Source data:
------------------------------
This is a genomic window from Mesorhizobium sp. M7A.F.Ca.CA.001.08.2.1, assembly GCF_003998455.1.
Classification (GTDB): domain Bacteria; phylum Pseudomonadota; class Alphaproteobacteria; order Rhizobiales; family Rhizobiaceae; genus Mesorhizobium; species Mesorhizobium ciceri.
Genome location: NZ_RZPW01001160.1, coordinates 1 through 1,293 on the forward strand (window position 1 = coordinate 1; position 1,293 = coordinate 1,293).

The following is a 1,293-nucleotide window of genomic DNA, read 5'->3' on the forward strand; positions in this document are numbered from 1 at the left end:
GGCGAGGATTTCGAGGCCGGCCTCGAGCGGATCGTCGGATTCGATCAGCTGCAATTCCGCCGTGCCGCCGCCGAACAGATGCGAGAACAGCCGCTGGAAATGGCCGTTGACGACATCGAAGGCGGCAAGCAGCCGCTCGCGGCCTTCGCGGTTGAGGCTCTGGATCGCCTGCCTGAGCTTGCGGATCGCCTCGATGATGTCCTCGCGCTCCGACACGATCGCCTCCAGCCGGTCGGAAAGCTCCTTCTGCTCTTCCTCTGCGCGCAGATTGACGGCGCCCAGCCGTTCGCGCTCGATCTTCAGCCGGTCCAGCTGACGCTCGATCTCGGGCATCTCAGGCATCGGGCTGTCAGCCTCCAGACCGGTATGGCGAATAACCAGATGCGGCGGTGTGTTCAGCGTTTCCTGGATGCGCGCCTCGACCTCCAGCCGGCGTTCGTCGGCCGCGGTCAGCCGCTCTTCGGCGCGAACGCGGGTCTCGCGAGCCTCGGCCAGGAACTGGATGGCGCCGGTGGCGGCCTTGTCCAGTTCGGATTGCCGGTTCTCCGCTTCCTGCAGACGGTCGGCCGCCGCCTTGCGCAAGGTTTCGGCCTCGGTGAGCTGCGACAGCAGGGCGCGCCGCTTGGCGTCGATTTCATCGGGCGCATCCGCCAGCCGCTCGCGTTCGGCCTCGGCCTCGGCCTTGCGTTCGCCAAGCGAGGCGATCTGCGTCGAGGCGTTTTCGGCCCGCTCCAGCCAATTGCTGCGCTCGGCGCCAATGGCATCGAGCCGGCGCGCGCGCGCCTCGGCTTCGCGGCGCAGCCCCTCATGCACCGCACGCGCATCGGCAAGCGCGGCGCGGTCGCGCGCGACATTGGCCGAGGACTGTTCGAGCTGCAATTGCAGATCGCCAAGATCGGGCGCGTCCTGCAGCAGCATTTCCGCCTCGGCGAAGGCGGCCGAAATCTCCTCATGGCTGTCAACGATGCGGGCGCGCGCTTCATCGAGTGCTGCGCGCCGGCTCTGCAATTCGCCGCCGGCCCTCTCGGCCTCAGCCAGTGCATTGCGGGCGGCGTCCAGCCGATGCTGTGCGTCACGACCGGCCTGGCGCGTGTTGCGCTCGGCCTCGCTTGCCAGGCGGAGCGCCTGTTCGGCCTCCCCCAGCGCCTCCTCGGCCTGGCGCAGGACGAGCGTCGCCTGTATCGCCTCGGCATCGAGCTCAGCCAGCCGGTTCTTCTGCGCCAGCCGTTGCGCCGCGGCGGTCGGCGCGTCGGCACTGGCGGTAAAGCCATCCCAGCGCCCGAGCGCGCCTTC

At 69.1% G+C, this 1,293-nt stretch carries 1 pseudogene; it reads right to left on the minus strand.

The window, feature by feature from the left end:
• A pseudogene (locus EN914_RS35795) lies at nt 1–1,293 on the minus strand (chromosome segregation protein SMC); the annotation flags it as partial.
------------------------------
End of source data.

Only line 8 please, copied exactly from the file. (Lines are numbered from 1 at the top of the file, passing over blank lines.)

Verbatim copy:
• A pseudogene (locus EN914_RS35795) lies at nt 1–1,293 on the minus strand (chromosome segregation protein SMC); the annotation flags it as partial.